PMID: 30528554
ISSN: 1477-2574
CID: 5435972

Adjuvant radiation therapy for T4 non-rectal colon adenocarcinoma provides a cause-specific survival advantage: A SEER database analysis

McLaughlin, Christopher; Kim, Nak-Kyeong; Bandyopadhyay, Dipankar; Deng, Xiaoyan; Kaplan, Brian; Matin, Khalid; Fields, Emma C
PURPOSE:While there is no level 1 evidence supporting the use of adjuvant radiotherapy (RT) for non-rectal colon cancer in the modern chemotherapy era, there are studies that suggest a local control benefit. This treatment modality is not part of standard treatment recommendations, and we hypothesized that adjuvant RT provides a benefit in locally advanced disease. Due to the limited number who receive post-operative RT, a national database was searched to provide sufficient power. MATERIALS AND METHODS:A retrospective analysis using the Surveillance, Epidemiology, and End Results (SEER) database was performed. Inclusion criteria were: non-rectal colon cancer, AJCC 6th or 7th edition T4 and M0, oncologic resection, and 1st cancer site. Patients were excluded for RT prior to or during surgery, or if the sequence of RT was unknown. Using a Cox proportional hazard model, the relative risk of cause-specific mortality for "RT after surgery" versus "No RT" was calculated. RESULTS:21,789 patients were identified who met the inclusion criteria. Of these, only 1001 received adjuvant RT, and 64% were node-positive (53% RT vs. 65% no RT). When comparing RT vs. no RT, after adjusting for sex, age, N stage, and grade, we determined the relative risk of death from cancer was 0.8849 (95% CI: 0.8008-0.9779; p = 0.0165), suggesting that only 14 patients with T4 disease need receive adjuvant radiation to spare a cancer-related death. CONCLUSIONS:Adjuvant RT is not routinely utilized for definitive treatment of T4 non-rectal colon cancer, but this analysis shows a significant cause-specific survival benefit.
PMID: 30935581
ISSN: 1879-0887
CID: 5435712

Surgical Resident Burnout and Job Satisfaction: The Role of Workplace Climate and Perceived Support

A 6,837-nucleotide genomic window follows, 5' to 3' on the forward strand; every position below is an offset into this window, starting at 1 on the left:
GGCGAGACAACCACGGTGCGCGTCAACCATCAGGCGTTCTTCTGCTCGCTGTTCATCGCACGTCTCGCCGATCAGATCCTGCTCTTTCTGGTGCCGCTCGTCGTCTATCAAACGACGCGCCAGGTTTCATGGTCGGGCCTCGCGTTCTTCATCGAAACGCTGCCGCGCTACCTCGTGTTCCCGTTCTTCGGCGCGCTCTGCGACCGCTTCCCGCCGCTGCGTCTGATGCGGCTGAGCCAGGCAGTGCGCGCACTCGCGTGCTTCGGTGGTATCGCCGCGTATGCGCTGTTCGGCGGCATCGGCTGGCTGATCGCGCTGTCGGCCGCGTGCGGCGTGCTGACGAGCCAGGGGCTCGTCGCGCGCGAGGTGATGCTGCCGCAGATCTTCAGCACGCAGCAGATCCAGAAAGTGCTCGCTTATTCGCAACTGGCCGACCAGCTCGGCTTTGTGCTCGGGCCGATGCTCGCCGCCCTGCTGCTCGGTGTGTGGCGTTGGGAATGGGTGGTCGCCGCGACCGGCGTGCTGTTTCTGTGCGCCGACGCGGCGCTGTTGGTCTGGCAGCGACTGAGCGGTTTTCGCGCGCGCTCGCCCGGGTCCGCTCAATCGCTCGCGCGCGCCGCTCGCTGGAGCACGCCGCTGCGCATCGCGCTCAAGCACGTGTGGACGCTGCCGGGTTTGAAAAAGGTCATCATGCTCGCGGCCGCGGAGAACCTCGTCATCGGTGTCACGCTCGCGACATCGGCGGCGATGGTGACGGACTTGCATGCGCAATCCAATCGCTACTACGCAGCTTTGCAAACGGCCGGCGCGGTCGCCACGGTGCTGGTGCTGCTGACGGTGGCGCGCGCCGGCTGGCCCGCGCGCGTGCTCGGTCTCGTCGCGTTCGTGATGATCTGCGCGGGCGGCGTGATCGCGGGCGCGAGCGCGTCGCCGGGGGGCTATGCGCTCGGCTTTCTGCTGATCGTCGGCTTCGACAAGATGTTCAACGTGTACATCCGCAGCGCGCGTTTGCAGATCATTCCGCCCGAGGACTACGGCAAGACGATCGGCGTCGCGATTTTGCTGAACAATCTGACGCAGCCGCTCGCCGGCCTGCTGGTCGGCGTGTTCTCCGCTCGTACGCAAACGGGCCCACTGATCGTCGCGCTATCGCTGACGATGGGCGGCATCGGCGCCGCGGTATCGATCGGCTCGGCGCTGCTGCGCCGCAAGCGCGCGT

Appelbaum, Nital P; Lee, Nathaniel; Amendola, Michael; Dodson, Kelley; Kaplan, Brian
BACKGROUND:Surgical residents train under immense stress, often manifesting into poor well-being. While recent research identifies methods of coping with stress, few studies empirically investigate the role of the environment on surgical resident well-being. We aimed to assess surgical resident perceptions of workplace climate, organizational support, burnout, and job satisfaction to test a mediation model identifying antecedents to well-being. MATERIALS AND METHODS:A convenience sampling of program directors from general surgery within the Eastern region of the United States were emailed to request either agenda time to collection data via paper survey or to forward an electronic survey link to their residents between March 2016 and June 2016. The survey included scales demonstrating validity evidence on well-being, climate, and perceptions of support. RESULTS:Based on 160 general surgery residents (out of 557; 29% response rate) across 19 training programs, our mediation model found that job satisfaction was significantly predicted by workplace climate directly (direct effect = 0.37, 95% CI [0.19, 0.55]) and indirectly (specific indirect effect = 0.07, 95% CI [0.01, 0.13]) through perceived organizational support and burnout, while controlling for training year and gender, F(5,147) = 53.76, P < 0.001, Rsq. = 0.65. CONCLUSIONS:Medical education requires an additional focus on how the clinical learning environment affects surgical resident well-being. Health systems and training programs will need to collaborate on workplace innovations to improve workplace climate for trainees to address the concerns of well-being with a modern surgical workforce.
PMID: 30527474
ISSN: 1095-8673
CID: 5435932